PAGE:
What Katy Did: Down and dirty
This week, columnist KATY EVANS gets down and dirty on her allotment and uncovers a green-eyed monster while about it.
SPRING has to be my favourite season. It's a time of optimism, of new beginnings, of clearing out your cupboards and revamping your life.
It's also the time when green-fingered gardeners set about planting new things for summer and allotment holders put in seeds ready for summer and autumn.
And now I can count myself among this latter group, having taken over an empty allotment last October.
I don't know what possessed me really. I've never been particularly attracted to anything horticultural. Plants that come into my flat inevitably curl up their leaves and die, unless they are cacti and even those start to look limp after a while.
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So I think it must have been partly wanting to try something new, and partly wanting to cut down on my grocery bills.
The main job over the winter was digging, digging and more digging. I also planted some onions, garlic, strawberry plants and a few rows of daffs.
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But the thing is, I didn't actually didn't expect them to grow, so it was hugely exciting a few weeks ago to see that the daffodils had actually sprung up from the ground and were waving their jolly yellow heads in the breeze, and also to see huge tufts of leaves protruding from the earth where the garlic and onion bulbs went in, despite the fact the pesky rabbits had had their fill by nibbling off the tops.
Buoyed by this small success I set to work, with mum, planting potatoes, sweet corn, more flowers, lettuces spinach and grass seed (to make an area for sunbathing behind the shed).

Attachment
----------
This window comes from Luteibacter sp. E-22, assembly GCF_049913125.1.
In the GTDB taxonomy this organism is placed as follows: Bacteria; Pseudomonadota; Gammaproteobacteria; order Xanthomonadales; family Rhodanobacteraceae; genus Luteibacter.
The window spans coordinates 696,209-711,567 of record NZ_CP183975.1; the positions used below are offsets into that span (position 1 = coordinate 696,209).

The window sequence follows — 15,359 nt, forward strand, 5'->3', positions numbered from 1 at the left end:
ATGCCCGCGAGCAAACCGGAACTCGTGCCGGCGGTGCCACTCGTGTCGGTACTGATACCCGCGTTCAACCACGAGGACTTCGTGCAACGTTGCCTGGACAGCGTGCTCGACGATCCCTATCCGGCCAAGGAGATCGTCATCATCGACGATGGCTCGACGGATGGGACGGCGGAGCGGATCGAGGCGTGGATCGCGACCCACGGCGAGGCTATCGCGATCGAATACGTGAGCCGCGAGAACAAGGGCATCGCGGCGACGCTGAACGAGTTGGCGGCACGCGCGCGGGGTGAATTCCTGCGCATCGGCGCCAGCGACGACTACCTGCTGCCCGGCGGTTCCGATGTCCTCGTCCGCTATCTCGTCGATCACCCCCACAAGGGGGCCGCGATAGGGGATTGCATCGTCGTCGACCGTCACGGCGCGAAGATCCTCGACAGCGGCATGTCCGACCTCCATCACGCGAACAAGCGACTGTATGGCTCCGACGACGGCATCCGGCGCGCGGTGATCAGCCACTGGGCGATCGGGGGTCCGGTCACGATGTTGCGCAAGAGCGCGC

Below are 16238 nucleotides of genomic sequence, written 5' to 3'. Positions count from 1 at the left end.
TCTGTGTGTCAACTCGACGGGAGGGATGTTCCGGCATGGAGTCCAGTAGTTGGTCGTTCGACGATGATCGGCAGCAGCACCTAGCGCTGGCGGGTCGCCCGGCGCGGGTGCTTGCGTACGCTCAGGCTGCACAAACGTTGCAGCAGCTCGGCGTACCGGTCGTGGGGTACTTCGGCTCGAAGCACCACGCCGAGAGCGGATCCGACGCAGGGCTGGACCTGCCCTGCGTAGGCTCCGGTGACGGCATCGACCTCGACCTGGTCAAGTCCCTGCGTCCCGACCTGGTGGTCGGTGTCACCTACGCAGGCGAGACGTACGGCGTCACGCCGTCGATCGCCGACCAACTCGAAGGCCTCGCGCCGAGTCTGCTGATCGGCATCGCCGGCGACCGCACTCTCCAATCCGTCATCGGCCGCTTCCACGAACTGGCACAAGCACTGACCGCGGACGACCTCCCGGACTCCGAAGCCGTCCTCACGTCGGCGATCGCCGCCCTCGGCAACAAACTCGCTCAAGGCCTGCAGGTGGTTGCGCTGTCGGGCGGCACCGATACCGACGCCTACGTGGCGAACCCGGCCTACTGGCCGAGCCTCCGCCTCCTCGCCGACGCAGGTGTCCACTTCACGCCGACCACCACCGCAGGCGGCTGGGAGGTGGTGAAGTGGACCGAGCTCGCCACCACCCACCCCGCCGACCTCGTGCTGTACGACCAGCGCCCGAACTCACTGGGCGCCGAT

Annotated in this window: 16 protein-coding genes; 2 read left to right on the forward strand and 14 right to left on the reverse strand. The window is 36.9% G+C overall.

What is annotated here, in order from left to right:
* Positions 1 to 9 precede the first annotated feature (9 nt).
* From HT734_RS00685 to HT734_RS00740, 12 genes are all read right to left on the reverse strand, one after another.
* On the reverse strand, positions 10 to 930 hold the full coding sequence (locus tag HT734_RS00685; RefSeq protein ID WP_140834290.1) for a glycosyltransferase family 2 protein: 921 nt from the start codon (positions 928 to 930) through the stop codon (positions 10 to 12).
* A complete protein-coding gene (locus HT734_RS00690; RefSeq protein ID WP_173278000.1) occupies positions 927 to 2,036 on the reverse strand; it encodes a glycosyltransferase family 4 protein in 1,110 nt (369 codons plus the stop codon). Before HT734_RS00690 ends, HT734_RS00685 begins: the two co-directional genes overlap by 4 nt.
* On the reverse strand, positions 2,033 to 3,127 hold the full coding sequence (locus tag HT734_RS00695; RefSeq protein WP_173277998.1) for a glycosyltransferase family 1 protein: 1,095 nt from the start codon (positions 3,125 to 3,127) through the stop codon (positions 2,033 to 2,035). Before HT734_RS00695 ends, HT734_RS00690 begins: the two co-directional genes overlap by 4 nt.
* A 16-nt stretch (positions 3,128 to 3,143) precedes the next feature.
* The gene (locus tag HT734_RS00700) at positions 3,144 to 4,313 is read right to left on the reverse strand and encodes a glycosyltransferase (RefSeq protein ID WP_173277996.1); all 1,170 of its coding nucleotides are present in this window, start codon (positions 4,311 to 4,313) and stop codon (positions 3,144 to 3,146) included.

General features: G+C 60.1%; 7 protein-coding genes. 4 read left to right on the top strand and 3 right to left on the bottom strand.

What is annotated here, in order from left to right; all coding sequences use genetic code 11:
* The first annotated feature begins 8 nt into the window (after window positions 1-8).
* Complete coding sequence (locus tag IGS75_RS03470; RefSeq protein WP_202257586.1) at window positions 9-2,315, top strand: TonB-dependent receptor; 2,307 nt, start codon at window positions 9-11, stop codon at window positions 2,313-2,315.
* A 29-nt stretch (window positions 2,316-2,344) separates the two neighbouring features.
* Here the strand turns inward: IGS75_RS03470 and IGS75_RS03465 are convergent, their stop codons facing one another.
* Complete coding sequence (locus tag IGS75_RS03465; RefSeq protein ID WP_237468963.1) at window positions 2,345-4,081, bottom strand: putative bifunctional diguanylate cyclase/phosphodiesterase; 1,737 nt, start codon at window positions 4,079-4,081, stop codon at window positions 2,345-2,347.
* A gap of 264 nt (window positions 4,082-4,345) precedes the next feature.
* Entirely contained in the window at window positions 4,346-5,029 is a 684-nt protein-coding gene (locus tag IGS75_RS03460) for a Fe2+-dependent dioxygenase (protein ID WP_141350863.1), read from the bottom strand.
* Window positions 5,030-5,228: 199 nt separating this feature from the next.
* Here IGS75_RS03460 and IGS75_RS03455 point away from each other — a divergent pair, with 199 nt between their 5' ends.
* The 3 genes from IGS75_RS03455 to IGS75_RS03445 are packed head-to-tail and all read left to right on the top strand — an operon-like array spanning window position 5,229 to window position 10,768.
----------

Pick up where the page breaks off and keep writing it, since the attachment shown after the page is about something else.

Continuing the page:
You'd think all this hard, physical work would be soothing for the soul - all that 'getting back to nature' malarkey and feeling in tune with the earth etc - but while this is true, my new hobby has also uncovered a certain undesirable character trait - envy.
You see, at the same time I took on my allotment, the two either side, which were in the same weed-covered state, were also taken up. The one on the left is now commandeered by a woman who runs a youth community project. She and her helpers have divided the plot into around 20 neat beds for each child to work on. All sticks have empty bottles over the top to prevent youngsters stabbing their eyes out by accident when bending over to dig, and all looks very neat and tidy.
To my right, a trio of allotment experts have taken hold of not one but now two patches, and already both are looking considerably more professional than mine. A few months ago I was feeling smug from seeing the weeds sprawled across their un-dug earth but now it's been transformed into rows of broad beans, rhubarb, and some other small plants protected by wire cages.
So, not only is my new endeavour turning my fingers green it's also colouring my eyes an unpleasant shade of emerald as I peer over and ogle the immaculate plot with not a weed in sight - grrrrr.
And although there are three of them working hard to make their plot pretty - whereas I, at present, do the occasional hour every fortnight or so - this is of no consolation for a lazy perfectionist such as myself.
Being a lazy perfectionist, I have decided, is worse than being a true perfectionist. True perfectionists may annoy the hell out of everyone but at least they end up with near perfect results, for whatever it was they set out to achieve. I, on the other hand, want and expect perfect results but don't put in the necessary effort and so annoy myself (and anyone else within ear shot) when the result don't match up to my expectations.
I have a habit of sometimes rushing things to get to the end result whereas better planning and preparation would have paid off. Although mum and I dug the whole plot last year, this has not prevented a mass of weeds springing up. I keep regretting not having dug it more thoroughly but this is what I am to expect, so I am told, and that weeding will a never-ending process. I also planted some the onions and garlic somewhat randomly as I was getting bored at the time and so stuck them in the ground without much care just to get it done - meaning the rows are far from spirit level-straight.
But on a more positive note, on my last visit I was amazed and enthralled to see tiny green leaves growing on the barren twigs I planted in November, given to me with the assurance they would develop into gooseberry bushes. I felt like a fool putting the pathetic, dead-looking sticks into the ground, sure they would come to nothing, but even without any assistance fertilizer-wise they have sprouted!
This weekend I'm dedicating a whole day to digging out the rest of the weeds, which are suffocating my strawberries and overwhelming my onions. And hopefully I'll up-root a few undesired mental 'weeds' at the same time too - starting with envy.